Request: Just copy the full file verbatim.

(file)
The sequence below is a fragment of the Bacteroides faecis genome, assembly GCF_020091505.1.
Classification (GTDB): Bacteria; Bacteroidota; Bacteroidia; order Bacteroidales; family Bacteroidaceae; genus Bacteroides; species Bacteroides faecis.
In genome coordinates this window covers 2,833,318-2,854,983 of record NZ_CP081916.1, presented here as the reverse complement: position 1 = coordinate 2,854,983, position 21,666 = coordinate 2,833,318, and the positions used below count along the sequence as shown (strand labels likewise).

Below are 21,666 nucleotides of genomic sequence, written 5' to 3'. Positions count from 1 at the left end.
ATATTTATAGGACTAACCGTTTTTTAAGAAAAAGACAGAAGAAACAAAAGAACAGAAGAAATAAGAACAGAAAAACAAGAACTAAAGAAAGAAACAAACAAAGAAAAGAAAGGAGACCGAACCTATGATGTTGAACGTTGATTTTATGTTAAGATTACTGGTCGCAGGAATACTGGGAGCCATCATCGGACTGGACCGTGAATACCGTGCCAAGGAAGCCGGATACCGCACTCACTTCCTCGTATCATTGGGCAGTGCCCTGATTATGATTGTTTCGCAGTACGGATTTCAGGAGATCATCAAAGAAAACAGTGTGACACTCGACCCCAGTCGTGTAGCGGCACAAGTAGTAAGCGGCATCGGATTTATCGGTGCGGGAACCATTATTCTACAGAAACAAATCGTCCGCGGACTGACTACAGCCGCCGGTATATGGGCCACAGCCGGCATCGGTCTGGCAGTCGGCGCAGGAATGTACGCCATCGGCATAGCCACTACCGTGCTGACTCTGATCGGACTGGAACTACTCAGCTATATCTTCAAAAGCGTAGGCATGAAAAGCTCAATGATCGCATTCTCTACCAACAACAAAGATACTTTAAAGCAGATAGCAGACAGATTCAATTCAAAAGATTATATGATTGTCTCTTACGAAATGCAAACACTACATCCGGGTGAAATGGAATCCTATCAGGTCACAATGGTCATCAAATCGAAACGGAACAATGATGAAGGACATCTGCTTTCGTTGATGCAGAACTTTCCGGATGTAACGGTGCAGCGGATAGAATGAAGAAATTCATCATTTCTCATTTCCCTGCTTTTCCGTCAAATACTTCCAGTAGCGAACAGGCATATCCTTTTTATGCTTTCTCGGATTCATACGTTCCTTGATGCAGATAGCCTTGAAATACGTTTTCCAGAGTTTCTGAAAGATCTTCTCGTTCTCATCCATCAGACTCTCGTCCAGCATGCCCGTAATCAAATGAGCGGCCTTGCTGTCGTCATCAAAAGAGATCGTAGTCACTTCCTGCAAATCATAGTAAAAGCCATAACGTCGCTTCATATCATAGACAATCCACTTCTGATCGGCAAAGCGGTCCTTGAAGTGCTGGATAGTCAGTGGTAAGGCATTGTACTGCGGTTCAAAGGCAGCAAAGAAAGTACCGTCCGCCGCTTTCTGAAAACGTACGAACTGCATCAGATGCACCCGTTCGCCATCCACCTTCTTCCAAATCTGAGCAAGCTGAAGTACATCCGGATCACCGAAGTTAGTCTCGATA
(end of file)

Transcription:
The sequence below is a fragment of the Bacteroides faecis genome, assembly GCF_020091505.1.
Classification (GTDB): Bacteria; Bacteroidota; Bacteroidia; order Bacteroidales; family Bacteroidaceae; genus Bacteroides; species Bacteroides faecis.
In genome coordinates this window covers 2,833,318-2,854,983 of record NZ_CP081916.1, presented here as the reverse complement: position 1 = coordinate 2,854,983, position 21,666 = coordinate 2,833,318, and the positions used below count along the sequence as shown (strand labels likewise).

Below are 21,666 nucleotides of genomic sequence, written 5' to 3'. Positions count from 1 at the left end.
ATATTTATAGGACTAACCGTTTTTTAAGAAAAAGACAGAAGAAACAAAAGAACAGAAGAAATAAGAACAGAAAAACAAGAACTAAAGAAAGAAACAAACAAAGAAAAGAAAGGAGACCGAACCTATGATGTTGAACGTTGATTTTATGTTAAGATTACTGGTCGCAGGAATACTGGGAGCCATCATCGGACTGGACCGTGAATACCGTGCCAAGGAAGCCGGATACCGCACTCACTTCCTCGTATCATTGGGCAGTGCCCTGATTATGATTGTTTCGCAGTACGGATTTCAGGAGATCATCAAAGAAAACAGTGTGACACTCGACCCCAGTCGTGTAGCGGCACAAGTAGTAAGCGGCATCGGATTTATCGGTGCGGGAACCATTATTCTACAGAAACAAATCGTCCGCGGACTGACTACAGCCGCCGGTATATGGGCCACAGCCGGCATCGGTCTGGCAGTCGGCGCAGGAATGTACGCCATCGGCATAGCCACTACCGTGCTGACTCTGATCGGACTGGAACTACTCAGCTATATCTTCAAAAGCGTAGGCATGAAAAGCTCAATGATCGCATTCTCTACCAACAACAAAGATACTTTAAAGCAGATAGCAGACAGATTCAATTCAAAAGATTATATGATTGTCTCTTACGAAATGCAAACACTACATCCGGGTGAAATGGAATCCTATCAGGTCACAATGGTCATCAAATCGAAACGGAACAATGATGAAGGACATCTGCTTTCGTTGATGCAGAACTTTCCGGATGTAACGGTGCAGCGGATAGAATGAAGAAATTCATCATTTCTCATTTCCCTGCTTTTCCGTCAAATACTTCCAGTAGCGAACAGGCATATCCTTTTTATGCTTTCTCGGATTCATACGTTCCTTGATGCAGATAGCCTTGAAATACGTTTTCCAGAGTTTCTGAAAGATCTTCTCGTTCTCATCCATCAGACTCTCGTCCAGCATGCCCGTAATCAAATGAGCGGCCTTGCTGTCGTCATCAAAAGAGATCGTAGTCACTTCCTGCAAATCATAGTAAAAGCCATAACGTCGCTTCATATCATAGACAATCCACTTCTGATCGGCAAAGCGGTCCTTGAAGTGCTGGATAGTCAGTGGTAAGGCATTGTACTGCGGTTCAAAGGCAGCAAAGAAAGTACCGTCCGCCGCTTTCTGAAAACGTACGAACTGCATCAGATGCACCCGTTCGCCATCCACCTTCTTCCAAATCTGAGCAAGCTGAAGTACATCCGGATCACCGAAGTTAGTCTCGATA